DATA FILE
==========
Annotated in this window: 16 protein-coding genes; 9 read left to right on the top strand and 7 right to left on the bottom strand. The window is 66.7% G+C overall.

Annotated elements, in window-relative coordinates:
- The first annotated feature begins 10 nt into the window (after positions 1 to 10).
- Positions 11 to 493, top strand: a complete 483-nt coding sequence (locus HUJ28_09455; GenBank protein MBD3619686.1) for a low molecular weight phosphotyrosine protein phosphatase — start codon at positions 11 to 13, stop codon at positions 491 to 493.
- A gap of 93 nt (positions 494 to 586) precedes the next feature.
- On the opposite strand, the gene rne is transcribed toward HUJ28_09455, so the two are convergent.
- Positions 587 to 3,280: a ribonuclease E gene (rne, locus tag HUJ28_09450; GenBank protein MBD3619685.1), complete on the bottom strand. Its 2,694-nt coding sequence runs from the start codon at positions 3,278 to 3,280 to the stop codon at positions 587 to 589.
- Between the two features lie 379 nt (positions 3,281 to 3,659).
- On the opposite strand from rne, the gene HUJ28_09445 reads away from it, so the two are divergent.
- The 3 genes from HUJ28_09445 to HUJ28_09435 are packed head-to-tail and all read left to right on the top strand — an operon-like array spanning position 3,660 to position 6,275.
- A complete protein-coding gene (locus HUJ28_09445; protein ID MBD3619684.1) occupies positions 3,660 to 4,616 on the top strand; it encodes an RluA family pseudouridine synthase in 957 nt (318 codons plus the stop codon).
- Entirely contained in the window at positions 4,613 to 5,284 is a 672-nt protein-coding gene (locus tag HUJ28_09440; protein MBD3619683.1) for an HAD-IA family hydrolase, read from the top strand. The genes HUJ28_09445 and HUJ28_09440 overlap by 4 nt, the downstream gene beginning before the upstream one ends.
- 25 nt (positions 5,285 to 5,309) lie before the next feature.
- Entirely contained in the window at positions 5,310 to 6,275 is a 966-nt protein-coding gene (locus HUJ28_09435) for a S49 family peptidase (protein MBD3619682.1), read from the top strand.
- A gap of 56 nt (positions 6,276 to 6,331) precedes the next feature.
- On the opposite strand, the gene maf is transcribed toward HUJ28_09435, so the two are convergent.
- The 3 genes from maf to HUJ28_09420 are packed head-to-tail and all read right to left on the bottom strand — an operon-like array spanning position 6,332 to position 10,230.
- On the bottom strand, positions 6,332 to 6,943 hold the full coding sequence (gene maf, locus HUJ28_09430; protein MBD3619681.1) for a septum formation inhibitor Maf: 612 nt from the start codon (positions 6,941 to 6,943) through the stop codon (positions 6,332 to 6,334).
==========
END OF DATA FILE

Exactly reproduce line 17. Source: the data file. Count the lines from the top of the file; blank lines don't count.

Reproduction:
- The 3 genes from maf to HUJ28_09420 are packed head-to-tail and all read right to left on the bottom strand — an operon-like array spanning position 6,332 to position 10,230.